Anyone interested in the media ought to check out Tom Wolfe’s reminiscences of New York Magazine’s founding editior, Clay Felker. The magazine, Wolfe remembered, started as an attempt to juice up the Sunday supplement of the New York Herald Tribune, with just two writers, both of them part time. They just happened to be Jimmy Breslin and Wolfe himself. He also recounts the great feud with the New Yorker that exploded when the magazine published a profile of the reclusive New Yorker editor, William Shawn.
I was struck by Wolfe’s account of the events that gave rise to his influential essay, Radical Chic. It turns out Wolfe learned of the fundraising event that Leonard Bernstein was holding for the Black Panthers by snooping around David Halberstam’s office at Harpers. Wolfe found the invitation lying on Halberstam’s desk. After reading the invite, Wolfe called the RSVP line. “I called it, using David Halberstam’s telephone, and said, ‘This is Tom Wolfe, and I accept.’ ”
Wolfe claims that he identified himself to Bernstein during the party. “I kept my National Brand shorthand pad and ballpoint pen in plain view,” Wolfe writes. “I mention that because afterward I can’t tell you how many people accused me of perfidiously turning on my hosts.”
Radical Chic, is, no doubt, one of the great social essays of the second half of the 20th Century. But even so, to me, Wolfe pulled a sneaky move. This, in turn, raises another question: Is it possible to write a great essay about an event once the p.r. people get involved? I’ve been on both sides of this divide and have always found it agonizing. I can say this, however. I bet if Wolfe had had been a regular beat reporter and needed to go back and interview Bernstein in subsequent days and weeks, he never would have written the piece.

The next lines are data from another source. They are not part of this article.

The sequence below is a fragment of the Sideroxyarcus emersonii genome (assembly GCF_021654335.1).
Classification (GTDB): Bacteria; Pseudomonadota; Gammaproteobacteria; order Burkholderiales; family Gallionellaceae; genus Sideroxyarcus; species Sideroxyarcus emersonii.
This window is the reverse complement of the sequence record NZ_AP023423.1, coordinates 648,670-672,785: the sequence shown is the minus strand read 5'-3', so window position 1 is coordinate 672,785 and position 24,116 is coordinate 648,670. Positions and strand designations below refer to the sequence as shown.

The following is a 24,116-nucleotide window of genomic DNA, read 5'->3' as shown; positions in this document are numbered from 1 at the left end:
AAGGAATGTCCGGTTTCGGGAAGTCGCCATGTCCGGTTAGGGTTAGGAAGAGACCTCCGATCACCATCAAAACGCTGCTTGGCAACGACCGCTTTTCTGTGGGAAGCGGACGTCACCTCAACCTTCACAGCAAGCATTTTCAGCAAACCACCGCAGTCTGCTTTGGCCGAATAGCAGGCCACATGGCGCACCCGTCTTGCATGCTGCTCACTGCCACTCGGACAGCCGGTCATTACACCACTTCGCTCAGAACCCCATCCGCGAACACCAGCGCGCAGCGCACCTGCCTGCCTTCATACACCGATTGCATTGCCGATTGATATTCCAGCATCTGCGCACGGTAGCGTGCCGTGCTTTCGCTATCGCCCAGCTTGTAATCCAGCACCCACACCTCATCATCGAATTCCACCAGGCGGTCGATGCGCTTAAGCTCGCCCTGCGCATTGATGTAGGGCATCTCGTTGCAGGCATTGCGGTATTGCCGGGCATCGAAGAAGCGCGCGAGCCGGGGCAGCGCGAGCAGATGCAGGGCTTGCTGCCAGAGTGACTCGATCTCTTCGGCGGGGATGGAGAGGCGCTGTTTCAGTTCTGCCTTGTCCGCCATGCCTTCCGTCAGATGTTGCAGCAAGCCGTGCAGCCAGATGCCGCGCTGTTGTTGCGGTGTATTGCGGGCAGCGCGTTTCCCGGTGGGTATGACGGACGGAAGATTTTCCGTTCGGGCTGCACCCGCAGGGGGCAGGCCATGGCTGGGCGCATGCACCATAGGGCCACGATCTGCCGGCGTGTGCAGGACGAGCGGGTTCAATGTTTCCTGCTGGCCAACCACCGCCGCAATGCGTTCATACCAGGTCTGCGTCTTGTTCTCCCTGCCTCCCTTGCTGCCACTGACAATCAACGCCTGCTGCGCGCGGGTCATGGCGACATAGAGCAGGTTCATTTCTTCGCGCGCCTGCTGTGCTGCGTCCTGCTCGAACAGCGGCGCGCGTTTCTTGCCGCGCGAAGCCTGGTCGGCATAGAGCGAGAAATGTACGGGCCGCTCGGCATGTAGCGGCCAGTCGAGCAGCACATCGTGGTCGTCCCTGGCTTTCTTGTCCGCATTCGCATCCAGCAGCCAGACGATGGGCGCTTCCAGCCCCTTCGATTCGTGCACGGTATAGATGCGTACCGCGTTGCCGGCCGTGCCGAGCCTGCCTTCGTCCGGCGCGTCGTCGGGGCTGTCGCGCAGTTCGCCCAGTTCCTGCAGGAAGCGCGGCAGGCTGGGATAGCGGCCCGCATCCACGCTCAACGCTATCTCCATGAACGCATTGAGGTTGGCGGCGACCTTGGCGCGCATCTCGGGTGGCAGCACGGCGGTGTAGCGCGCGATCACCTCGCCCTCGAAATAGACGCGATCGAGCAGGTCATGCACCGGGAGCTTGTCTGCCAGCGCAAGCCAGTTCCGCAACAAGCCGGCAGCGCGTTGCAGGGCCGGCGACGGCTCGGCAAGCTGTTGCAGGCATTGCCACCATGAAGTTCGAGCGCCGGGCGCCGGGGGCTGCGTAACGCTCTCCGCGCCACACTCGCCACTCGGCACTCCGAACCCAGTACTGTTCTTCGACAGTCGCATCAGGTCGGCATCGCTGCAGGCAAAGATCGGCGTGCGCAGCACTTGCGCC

Even so, Wolfe was lucky that he had an editor with the imagination to turn Breslin and him loose. That time represented the apogee of the glossy magazine. The period belongs to history now.
On the subject of today’s glossies, I subscribe to GQ as well as a number of other publications. The current issue of GQ has a beautiful photo of the stunning Gisele Bundchen. The unusual thing is that every time I look at her photo, my stomach begins to ache, and not longingly. I get queasy.
Why should such a gorgeous woman cause me to feel nauseous? Her q & a provides a clue:
Q: “AFTER THE PATRIOTS LOST THE SUPER BOWL — AND THEIR CHANCE AT AN UNDEFEATED SEASON — YOU AND BRADY WENT ON A LENGTHY TOUR OF LATIN AMERICA AND EUROPE. WAS HE DISTRAUGHT ABOUT THE LOSS?
All I have to say about that is that I was really proud of him. Winning eighteen games in a season, I think it’s amazing. I mean, I’m talking for myself. I can’t talk for him, okay?”
I’m still not sure I understand this strange dynamic. Where’s my Celtics hat?